Fall Semester - 2 Units
This is the first part of introducing students to the research activities in the department. In the first semester, students will gain a complete overview of the research in the department through colloquium style lectures given by various faculty on their research work.
33-776 Introduction to Research II
Spring Semester - 6 Units
In the second part of this course students participate in active research by working with a research group of their choice. This course will help students to choose a research area for thesis research.
33-777 Introductory Astrophysics
Spring Semester, 12 units
Astrophysics is an application of physics to astronomy. This course covers all main branches of modern astrophysics and provides current understanding in astronomy based on physical explanations of observational data. Some of the basic physical tools used in astronomy are reviewed before an introduction to the physics of stars, galaxies, and the universe. Topics covered in this course include the physics of solar system objects, the structure, formation and evolution of stars and galaxies, the large scale structure of the universe and cosmology discussing the origin, evolution and fate of the universe.
Typical Textbook(s):
"An Introduction to Modern Astrophysics" by B.W. Carroll and D.A. Ostlie,
"Modern Cosmology" by Scott Dodelson.
33-779 Introduction to Nuclear and Particle Physics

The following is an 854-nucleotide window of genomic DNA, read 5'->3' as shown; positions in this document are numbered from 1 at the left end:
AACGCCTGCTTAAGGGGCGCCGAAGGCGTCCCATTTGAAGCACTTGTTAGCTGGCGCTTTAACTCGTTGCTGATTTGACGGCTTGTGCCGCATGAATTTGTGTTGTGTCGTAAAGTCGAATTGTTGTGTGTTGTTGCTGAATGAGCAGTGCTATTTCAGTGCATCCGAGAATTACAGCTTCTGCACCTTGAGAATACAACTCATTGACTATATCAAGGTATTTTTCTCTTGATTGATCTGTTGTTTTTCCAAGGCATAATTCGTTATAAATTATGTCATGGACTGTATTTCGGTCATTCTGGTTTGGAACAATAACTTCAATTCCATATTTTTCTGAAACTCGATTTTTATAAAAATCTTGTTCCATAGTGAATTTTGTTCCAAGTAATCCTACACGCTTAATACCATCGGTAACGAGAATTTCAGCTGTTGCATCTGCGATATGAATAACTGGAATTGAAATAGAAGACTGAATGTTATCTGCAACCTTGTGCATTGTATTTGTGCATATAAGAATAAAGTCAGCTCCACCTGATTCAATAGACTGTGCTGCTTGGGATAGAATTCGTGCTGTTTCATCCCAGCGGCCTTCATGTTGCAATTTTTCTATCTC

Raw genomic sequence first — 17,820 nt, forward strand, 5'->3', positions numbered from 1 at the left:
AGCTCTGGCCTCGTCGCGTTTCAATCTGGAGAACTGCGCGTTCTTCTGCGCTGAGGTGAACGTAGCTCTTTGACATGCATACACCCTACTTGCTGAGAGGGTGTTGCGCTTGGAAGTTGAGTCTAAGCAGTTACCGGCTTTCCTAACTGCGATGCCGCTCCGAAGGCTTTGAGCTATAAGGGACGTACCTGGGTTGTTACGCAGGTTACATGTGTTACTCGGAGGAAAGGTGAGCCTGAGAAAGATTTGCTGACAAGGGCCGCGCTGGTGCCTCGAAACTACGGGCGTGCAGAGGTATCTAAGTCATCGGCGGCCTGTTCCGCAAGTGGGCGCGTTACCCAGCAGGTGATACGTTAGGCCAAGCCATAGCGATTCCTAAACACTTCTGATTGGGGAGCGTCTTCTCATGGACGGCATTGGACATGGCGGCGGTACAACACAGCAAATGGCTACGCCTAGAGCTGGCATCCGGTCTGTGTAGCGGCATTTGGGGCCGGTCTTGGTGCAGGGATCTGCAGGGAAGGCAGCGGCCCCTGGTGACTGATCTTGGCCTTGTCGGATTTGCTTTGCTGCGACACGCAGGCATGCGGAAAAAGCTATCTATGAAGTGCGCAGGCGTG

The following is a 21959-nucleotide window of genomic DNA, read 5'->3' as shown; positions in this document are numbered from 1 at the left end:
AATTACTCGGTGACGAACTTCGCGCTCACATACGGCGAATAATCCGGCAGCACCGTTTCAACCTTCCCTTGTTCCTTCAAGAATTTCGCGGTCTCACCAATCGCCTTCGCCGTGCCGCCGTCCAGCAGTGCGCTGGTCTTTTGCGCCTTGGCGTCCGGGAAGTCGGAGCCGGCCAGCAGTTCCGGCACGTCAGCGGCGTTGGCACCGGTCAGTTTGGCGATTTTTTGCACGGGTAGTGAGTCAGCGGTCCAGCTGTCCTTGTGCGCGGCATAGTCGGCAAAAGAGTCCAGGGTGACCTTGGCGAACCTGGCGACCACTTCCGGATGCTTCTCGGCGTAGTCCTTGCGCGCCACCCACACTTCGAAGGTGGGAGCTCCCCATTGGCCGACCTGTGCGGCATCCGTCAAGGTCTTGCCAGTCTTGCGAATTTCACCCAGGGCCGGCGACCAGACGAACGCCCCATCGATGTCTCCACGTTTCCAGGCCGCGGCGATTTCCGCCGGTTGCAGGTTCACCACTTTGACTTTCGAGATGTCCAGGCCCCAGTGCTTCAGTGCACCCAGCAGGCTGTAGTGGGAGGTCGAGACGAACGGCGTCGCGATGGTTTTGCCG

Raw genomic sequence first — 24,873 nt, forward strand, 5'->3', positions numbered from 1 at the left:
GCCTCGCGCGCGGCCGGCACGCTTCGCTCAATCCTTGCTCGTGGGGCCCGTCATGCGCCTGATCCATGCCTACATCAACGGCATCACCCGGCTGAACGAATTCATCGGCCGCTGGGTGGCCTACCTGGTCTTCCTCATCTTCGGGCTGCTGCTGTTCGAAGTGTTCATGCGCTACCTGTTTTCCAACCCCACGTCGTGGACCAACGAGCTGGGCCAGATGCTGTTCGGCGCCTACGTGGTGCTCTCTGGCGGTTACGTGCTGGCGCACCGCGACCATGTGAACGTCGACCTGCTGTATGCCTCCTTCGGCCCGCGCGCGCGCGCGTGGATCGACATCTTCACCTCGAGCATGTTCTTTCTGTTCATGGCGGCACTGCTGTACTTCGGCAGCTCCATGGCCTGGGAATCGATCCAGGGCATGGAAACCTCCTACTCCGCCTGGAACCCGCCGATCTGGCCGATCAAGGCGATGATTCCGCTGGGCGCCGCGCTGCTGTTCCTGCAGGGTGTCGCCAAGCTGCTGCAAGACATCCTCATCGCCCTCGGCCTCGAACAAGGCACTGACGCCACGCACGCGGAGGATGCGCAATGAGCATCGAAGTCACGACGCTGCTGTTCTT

Fall Semester - 12 Units
An introduction to the physics of atomic nuclei and elementary particles. This introductory treatment of nuclear and particle physics will touch on the basic physics concepts used in studying subatomic systems. Nuclear physics is largely non-relativistic, and the approach owes a strong debt to atomic physics, non-relativistic quantum mechanics and classical electromagnetic field theory. Particle physics is completely relativistic and breaks new conceptual ground in generalizing non-relativistic quantum concepts. We will introduce only the most general aspects of nuclei in the first week before plunging into the phenomenology and calculational methods of high energy systems in which the number of particles can change in an interaction. That immediately takes us outside the realm of the Schroedinger equation and into relativistic quantum fields. This course is suitable as a one-semester course for students not specializing in this area and also provides an introduction to further work in particle physics.
Typical Textbook(s):
"Introduction to High Energy Physics" by Perkins,
"Quarks and Leptons" by Halzen and Martin.
33-780 Nuclear and Particle Physics II
Spring Semester - 12 Units
This course covers the phenomenology of weak interactions, group theory and quark model, parton model for the deep inelastic scattering, and an introduction to gauge theories of weak and strong (QCD) interactions. Various topics of current interest in particle physics will also be discussed.
Typical Textbook(s):
"Introduction to High Energy Physics" by Perkins,
"Gauge Theory of Elementary Particle Physics" by Chang and Li.
33-783 Solid State Physics
Fall Semester - 12 Units